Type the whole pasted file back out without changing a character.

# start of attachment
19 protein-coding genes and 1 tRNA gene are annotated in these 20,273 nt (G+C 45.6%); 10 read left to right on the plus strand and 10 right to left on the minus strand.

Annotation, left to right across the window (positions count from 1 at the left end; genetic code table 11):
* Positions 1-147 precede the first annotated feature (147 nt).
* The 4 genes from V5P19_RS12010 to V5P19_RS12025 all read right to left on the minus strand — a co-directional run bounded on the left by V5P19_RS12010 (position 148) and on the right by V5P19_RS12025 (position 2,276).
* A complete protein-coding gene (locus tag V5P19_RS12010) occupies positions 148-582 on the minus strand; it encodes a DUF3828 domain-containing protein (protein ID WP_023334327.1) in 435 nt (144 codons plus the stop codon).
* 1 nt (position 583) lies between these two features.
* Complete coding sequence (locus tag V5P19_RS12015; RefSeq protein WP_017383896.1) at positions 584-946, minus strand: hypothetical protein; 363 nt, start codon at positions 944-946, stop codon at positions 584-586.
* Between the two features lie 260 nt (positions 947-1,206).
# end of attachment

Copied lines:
19 protein-coding genes and 1 tRNA gene are annotated in these 20,273 nt (G+C 45.6%); 10 read left to right on the plus strand and 10 right to left on the minus strand.

Annotation, left to right across the window (positions count from 1 at the left end; genetic code table 11):
* Positions 1-147 precede the first annotated feature (147 nt).
* The 4 genes from V5P19_RS12010 to V5P19_RS12025 all read right to left on the minus strand — a co-directional run bounded on the left by V5P19_RS12010 (position 148) and on the right by V5P19_RS12025 (position 2,276).
* A complete protein-coding gene (locus tag V5P19_RS12010) occupies positions 148-582 on the minus strand; it encodes a DUF3828 domain-containing protein (protein ID WP_023334327.1) in 435 nt (144 codons plus the stop codon).
* 1 nt (position 583) lies between these two features.
* Complete coding sequence (locus tag V5P19_RS12015; RefSeq protein WP_017383896.1) at positions 584-946, minus strand: hypothetical protein; 363 nt, start codon at positions 944-946, stop codon at positions 584-586.
* Between the two features lie 260 nt (positions 947-1,206).